The Right to Freedom of Expression
Module 1: General Overview of Trends in Digital Rights Globally and Expected Developments
Recent trends indicate that the most significant threat to freedom of expression is the criminalisation of online speech. Criminalisation is effected through the enactment of laws which are generally vague and broad and give governments a wide range of powers to declare certain forms of online expression as offences. In recent years, legislation relating to cybercrime, social media, and disinformation (or “fake news”) have become increasingly popular tools through which to do so. Journalists and political dissidents and critics are particularly susceptible to these challenges and examples abound, particularly in Africa, of journalists being silenced, detained, and convicted on such laws. In Nigeria, for example, civil society has condemned the abuse of the 2015 Cybercrimes (Prohibition, Prevention, Etc) Act to harass journalists and other citizens. In Zimbabwe, journalists have been charged under various new “false news” provisions recently introduced into law.
Efforts to address disinformation
The Independent High-level Group on Fake News and Online Disinformation recorded that the spreading of false, inaccurate, or misleading information that is designed to intentionally cause harm or generate profit continues to be one of the most significant threats to freedom of expression. The World Economic Forum noted that in 2013 the terms “fake news” and “post-truth” began gaining traction. However, with Brexit and the election of Donald Trump, the “prevalence and impact of digital wildfires have surged”, with some instances of fake news stories outperforming legitimate stories from primary news sources. The COVID-19 pandemic from 2020 onwards added fuel to the fire with the rapid and widespread proliferation of false information relating to the spread of the virus, treatments, and vaccines.
Disinformation continues to poison the digital sphere creating serious risks for freedom of expression as states tighten controls. In 2021 Freedom House reported that global internet freedom declined for the 11th consecutive year and in 2020 that “in many places, it was state officials and their zealous supporters who actually disseminated false and misleading information with the aim of drowning out accurate content, distracting the public from ineffective policy responses, and scapegoating certain ethnic and religious communities.” The Disinformation Tracker, a collaborative civil society initiative, has documented the various responses taken by African states to the COVID-19 pandemic, including many laws criminalising false publications.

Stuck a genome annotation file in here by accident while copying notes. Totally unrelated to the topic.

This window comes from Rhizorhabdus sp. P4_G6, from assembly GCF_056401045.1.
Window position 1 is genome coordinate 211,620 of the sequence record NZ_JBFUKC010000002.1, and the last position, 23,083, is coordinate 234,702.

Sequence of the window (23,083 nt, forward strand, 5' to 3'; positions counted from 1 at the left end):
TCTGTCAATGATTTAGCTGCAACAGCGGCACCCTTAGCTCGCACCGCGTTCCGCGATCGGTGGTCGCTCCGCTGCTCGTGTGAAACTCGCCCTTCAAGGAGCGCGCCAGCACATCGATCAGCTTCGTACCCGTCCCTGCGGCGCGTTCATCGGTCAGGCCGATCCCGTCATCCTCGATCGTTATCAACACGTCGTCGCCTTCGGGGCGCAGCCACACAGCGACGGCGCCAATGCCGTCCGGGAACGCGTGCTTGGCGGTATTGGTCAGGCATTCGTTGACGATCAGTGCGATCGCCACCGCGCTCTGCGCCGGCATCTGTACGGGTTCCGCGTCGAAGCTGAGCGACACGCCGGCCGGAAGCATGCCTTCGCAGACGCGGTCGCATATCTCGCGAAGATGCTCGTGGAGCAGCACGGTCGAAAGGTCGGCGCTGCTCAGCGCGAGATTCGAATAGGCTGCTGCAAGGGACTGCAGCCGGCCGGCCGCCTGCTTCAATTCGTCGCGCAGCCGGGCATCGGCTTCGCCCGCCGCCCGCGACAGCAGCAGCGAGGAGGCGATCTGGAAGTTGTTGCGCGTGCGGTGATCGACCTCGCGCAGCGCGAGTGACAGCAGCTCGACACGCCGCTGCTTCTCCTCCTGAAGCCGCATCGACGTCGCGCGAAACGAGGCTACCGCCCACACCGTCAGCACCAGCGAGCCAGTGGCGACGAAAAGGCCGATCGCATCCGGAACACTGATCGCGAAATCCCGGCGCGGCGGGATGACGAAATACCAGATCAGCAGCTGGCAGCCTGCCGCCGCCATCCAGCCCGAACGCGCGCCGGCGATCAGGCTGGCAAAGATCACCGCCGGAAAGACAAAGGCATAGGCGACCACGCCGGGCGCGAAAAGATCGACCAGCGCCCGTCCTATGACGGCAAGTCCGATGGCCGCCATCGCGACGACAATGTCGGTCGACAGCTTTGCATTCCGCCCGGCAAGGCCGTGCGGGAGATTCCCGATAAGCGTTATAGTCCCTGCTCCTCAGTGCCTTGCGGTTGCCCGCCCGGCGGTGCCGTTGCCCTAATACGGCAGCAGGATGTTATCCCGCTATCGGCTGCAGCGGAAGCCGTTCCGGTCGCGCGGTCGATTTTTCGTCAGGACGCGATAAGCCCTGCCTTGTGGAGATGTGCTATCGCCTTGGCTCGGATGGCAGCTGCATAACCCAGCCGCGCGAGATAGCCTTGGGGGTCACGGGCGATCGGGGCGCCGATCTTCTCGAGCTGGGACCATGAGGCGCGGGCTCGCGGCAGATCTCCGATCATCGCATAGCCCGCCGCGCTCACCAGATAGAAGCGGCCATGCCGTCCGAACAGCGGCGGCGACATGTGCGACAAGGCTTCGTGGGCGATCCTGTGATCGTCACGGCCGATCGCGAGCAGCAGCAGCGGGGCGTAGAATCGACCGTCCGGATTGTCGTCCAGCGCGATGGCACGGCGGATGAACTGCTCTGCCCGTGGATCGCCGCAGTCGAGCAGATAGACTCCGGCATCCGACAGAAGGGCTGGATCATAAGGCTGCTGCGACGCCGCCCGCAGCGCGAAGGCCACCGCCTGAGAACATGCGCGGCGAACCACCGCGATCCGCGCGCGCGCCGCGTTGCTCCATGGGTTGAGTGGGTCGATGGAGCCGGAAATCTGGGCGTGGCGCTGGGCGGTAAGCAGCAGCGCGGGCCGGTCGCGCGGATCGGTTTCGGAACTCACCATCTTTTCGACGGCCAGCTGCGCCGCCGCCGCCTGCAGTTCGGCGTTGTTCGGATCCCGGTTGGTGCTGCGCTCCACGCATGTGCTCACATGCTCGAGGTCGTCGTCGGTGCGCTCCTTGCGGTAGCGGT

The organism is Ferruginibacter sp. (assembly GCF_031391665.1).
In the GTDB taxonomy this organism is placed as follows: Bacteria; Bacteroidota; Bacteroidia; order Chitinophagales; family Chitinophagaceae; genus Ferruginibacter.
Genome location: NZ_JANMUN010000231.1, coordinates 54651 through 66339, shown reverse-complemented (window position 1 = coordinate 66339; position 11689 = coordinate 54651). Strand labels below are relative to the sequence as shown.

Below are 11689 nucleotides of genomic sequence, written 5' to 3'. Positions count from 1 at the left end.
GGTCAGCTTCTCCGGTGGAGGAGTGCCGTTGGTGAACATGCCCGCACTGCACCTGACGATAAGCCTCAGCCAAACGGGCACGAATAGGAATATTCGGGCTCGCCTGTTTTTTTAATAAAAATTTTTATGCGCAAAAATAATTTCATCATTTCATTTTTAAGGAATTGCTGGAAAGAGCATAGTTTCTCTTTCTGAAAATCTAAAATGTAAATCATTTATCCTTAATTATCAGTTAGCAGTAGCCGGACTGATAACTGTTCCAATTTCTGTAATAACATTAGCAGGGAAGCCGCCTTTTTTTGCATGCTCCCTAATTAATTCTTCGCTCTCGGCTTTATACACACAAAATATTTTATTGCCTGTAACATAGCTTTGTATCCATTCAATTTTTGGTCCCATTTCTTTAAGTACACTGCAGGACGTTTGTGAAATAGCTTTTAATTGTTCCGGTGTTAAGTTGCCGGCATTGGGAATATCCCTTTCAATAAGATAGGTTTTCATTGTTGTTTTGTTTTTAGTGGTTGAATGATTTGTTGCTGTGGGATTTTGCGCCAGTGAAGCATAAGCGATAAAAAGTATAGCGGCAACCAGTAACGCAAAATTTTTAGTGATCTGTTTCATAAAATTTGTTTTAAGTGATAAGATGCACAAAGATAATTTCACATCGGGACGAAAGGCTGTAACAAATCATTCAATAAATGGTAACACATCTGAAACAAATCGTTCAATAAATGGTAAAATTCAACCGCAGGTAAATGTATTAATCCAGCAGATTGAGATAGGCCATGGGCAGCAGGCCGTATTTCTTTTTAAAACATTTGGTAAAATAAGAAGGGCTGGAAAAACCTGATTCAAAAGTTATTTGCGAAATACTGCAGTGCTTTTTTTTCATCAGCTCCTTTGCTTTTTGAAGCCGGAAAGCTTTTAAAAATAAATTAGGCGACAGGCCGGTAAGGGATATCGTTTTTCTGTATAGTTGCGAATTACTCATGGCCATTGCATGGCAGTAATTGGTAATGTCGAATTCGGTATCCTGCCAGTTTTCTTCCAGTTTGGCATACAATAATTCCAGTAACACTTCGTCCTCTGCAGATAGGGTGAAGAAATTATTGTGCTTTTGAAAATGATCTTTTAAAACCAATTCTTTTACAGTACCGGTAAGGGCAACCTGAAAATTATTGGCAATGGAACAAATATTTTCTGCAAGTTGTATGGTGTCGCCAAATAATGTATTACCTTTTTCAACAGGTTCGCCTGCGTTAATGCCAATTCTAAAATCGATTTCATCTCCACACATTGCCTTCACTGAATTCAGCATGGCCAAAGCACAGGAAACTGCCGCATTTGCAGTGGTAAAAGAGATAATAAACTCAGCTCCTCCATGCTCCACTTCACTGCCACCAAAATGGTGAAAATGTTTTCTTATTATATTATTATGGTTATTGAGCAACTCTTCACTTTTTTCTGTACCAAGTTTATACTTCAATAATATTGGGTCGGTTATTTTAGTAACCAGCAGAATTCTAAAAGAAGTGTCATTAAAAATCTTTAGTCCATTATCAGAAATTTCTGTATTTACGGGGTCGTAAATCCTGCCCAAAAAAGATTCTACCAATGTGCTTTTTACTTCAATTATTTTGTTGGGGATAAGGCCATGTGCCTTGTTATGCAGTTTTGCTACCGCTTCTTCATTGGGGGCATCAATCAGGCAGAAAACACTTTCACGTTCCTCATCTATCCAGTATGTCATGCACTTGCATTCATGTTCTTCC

Even prior to the pandemic, the criminalisation of false news was popular around the world:
- Towards the end of 2019, the Protection from Internet Falsehood and Manipulation Bill 2019 was tabled in Nigeria. The Bill seeks to prohibit a long list of statements including false statements of fact and statements that are likely to be prejudicial to the country’s security, public health, public safety, public tranquillity, or finances. Statements that prejudice Nigeria’s relations with other countries, influence the outcome of an election or referendum, incite feelings of enmity, hatred towards a person, or ill will between a group of persons would also be monitored, and those who utter such statements would be liable to fines and, possibly, imprisonment.(1)
- Ethiopia has recently criminalised disinformation with the adoption of a new law that seeks to increase jail sentences and fines for hate speech and the dissemination of disinformation/(2)
- The Protection from Online Falsehoods and Manipulation Act (POFMA), enacted in Singapore in 2019, seeks to prevent the communication of false information and to suppress support for and counteract the effects of such information. POFMA further seeks to enable measures to detect, control and safeguard against coordinated inauthentic behaviour. POFMA prohibits a person who communicates a statement that is a false statement of fact, and that is likely to be (i) prejudicial to the security of Singapore; (ii) prejudicial to public health, public safety, public tranquillity or public finances; (iii) prejudicial to the friendly relations of Singapore with other countries; (iv) influence the outcome of an election; (v) incite feelings of enmity, hatred or ill‑will between different groups of persons; or (vi) diminish public confidence in government. A person who contravenes these provisions is guilty of an offence and liable on conviction to a fine or imprisonment.(3)